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abstract = "We present Swift observations of the black hole X-ray transient, GRO J1655-40, during the recent outburst. With its multiwavelength capabilities and flexible scheduling, Swift is extremely well suited for monitoring the spectral evolution of such an event. GRO J1655-40 was observed on 20 occasions and data were obtained by all instruments for the majority of epochs. X-ray spectroscopy revealed spectral shapes consistent with the 'canonical' low/hard, high/soft and very high states at various epochs. The soft X-ray source (0.3-10 keV) rose from quiescence and entered the low/hard state, when an iron emission line was detected. The soft X-ray source then softened and decayed, before beginning a slow rebrightening and then spending ∼3 weeks in the very high state. The hard X-rays (14-150 keV) behaved similarly but their peaks preceded those of the soft X-rays by up to a few days; in addition, the average hard X-ray flux remained approximately constant during the slow soft X-ray rebrightening, increasing suddenly as the source entered the very high state. These observations indicate (and confirm previous suggestions) that the low/hard state is key to improving our understanding of the outburst trigger and mechanism. The optical/ultraviolet light curve behaved very differently from that of the X-rays; this might suggest that the soft X-ray light curve is actually a composite of the two known spectral components, one gradually increasing with the optical/ultraviolet emission (accretion disc) and the other following the behaviour of the hard X-rays (jet and/or corona).",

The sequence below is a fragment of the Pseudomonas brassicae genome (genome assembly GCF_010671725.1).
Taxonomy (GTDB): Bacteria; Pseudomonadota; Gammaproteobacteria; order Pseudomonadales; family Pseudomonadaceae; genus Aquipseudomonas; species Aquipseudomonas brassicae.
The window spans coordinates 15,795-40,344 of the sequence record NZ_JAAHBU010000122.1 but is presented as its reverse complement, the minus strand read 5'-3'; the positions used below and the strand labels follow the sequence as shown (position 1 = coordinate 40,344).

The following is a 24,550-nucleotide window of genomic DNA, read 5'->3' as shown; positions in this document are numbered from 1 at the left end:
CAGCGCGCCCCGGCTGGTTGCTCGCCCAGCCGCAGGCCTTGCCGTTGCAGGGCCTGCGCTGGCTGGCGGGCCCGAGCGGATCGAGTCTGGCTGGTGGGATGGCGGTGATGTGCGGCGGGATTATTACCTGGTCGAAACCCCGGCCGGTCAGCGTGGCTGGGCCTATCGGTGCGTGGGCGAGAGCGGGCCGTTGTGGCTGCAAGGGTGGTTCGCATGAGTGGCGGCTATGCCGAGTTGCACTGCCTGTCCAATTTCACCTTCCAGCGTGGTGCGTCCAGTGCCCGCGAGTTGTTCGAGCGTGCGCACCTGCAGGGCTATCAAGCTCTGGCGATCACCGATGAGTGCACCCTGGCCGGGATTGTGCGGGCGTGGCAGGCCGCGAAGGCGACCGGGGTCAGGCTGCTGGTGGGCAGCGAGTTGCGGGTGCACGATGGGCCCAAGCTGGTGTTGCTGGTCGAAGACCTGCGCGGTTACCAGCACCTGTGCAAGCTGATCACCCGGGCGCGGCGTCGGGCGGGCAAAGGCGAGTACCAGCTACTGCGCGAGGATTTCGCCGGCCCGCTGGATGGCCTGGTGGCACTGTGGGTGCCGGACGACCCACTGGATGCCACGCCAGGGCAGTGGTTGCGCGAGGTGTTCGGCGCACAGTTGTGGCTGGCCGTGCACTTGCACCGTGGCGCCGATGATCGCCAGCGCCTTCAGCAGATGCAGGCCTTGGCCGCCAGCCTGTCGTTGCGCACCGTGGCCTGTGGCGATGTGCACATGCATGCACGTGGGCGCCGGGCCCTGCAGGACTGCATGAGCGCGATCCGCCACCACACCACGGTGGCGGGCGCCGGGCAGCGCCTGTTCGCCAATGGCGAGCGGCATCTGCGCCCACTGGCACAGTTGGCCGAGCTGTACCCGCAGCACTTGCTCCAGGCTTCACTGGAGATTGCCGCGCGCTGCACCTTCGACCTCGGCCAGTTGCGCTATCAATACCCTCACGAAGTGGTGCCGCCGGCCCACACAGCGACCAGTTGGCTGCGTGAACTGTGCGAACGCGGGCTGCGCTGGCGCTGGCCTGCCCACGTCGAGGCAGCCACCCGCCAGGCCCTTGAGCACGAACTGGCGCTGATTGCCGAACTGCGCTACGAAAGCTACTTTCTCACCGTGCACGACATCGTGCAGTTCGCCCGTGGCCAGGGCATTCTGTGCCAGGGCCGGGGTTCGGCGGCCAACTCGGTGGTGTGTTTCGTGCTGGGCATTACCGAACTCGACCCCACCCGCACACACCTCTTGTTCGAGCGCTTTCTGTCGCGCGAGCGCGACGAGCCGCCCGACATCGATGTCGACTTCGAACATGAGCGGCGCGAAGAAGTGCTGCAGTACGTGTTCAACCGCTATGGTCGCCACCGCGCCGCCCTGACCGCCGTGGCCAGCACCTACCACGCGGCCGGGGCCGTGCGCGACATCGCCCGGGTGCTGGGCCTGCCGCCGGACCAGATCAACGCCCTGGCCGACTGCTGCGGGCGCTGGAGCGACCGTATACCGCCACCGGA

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Brocksopp, C, McGowan, KE, Krimm, H, Godet, O, Roming, P, Mason, KO, Gehrels, N, Still, M, Page, K, Moretti, A, Shrader, CR, Campana, S & Kennea, JA 2006, 'The 2005 outburst of GRO J1655-40: Spectral evolution of the rise, as observed by Swift', Monthly Notices of the Royal Astronomical Society, vol. 365, no. 4, pp. 1203-1214. https://doi.org/10.1111/j.1365-2966.2005.09791.x

The 2005 outburst of GRO J1655-40 : Spectral evolution of the rise, as observed by Swift. / Brocksopp, C.; McGowan, K. E.; Krimm, H.; Godet, O.; Roming, P.; Mason, K. O.; Gehrels, N.; Still, M.; Page, K.; Moretti, A.; Shrader, C. R.; Campana, S.; Kennea, Jamie A.

In: Monthly Notices of the Royal Astronomical Society, Vol. 365, No. 4, 01.02.2006, p. 1203-1214.

Research output: Contribution to journalArticle

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T1 - The 2005 outburst of GRO J1655-40

T2 - Spectral evolution of the rise, as observed by Swift

AU - Brocksopp, C.

AU - McGowan, K. E.

AU - Krimm, H.

AU - Godet, O.

AU - Roming, P.

AU - Mason, K. O.

AU - Gehrels, N.

AU - Still, M.

AU - Page, K.

AU - Moretti, A.

AU - Shrader, C. R.

AU - Campana, S.

AU - Kennea, Jamie A.

PY - 2006/2/1

Y1 - 2006/2/1